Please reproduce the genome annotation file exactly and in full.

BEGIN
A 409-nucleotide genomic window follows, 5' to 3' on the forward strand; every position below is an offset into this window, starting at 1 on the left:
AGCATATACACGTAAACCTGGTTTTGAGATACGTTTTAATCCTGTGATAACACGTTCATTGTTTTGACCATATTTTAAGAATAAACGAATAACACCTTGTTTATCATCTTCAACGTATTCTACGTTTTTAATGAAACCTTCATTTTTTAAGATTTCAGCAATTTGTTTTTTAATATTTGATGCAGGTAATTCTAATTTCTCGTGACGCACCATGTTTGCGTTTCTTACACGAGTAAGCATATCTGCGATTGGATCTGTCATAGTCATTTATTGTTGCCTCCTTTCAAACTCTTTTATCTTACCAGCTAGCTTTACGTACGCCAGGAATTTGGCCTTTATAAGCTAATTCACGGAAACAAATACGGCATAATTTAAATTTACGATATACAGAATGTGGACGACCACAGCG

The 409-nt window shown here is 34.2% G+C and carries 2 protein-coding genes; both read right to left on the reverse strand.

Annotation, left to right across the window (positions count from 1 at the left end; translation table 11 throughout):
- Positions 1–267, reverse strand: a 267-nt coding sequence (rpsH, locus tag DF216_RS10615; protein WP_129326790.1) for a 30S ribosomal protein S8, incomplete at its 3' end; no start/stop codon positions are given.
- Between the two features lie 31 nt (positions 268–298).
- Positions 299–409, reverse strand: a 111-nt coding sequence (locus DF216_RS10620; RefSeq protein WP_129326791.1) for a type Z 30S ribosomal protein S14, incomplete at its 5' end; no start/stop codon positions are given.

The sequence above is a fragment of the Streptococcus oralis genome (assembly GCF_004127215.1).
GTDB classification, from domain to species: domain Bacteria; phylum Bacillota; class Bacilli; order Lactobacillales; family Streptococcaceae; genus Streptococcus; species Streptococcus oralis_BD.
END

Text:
A 409-nucleotide genomic window follows, 5' to 3' on the forward strand; every position below is an offset into this window, starting at 1 on the left:
AGCATATACACGTAAACCTGGTTTTGAGATACGTTTTAATCCTGTGATAACACGTTCATTGTTTTGACCATATTTTAAGAATAAACGAATAACACCTTGTTTATCATCTTCAACGTATTCTACGTTTTTAATGAAACCTTCATTTTTTAAGATTTCAGCAATTTGTTTTTTAATATTTGATGCAGGTAATTCTAATTTCTCGTGACGCACCATGTTTGCGTTTCTTACACGAGTAAGCATATCTGCGATTGGATCTGTCATAGTCATTTATTGTTGCCTCCTTTCAAACTCTTTTATCTTACCAGCTAGCTTTACGTACGCCAGGAATTTGGCCTTTATAAGCTAATTCACGGAAACAAATACGGCATAATTTAAATTTACGATATACAGAATGTGGACGACCACAGCG

The 409-nt window shown here is 34.2% G+C and carries 2 protein-coding genes; both read right to left on the reverse strand.

Annotation, left to right across the window (positions count from 1 at the left end; translation table 11 throughout):
- Positions 1–267, reverse strand: a 267-nt coding sequence (rpsH, locus tag DF216_RS10615; protein WP_129326790.1) for a 30S ribosomal protein S8, incomplete at its 3' end; no start/stop codon positions are given.
- Between the two features lie 31 nt (positions 268–298).
- Positions 299–409, reverse strand: a 111-nt coding sequence (locus DF216_RS10620; RefSeq protein WP_129326791.1) for a type Z 30S ribosomal protein S14, incomplete at its 5' end; no start/stop codon positions are given.

The sequence above is a fragment of the Streptococcus oralis genome (assembly GCF_004127215.1).
GTDB classification, from domain to species: domain Bacteria; phylum Bacillota; class Bacilli; order Lactobacillales; family Streptococcaceae; genus Streptococcus; species Streptococcus oralis_BD.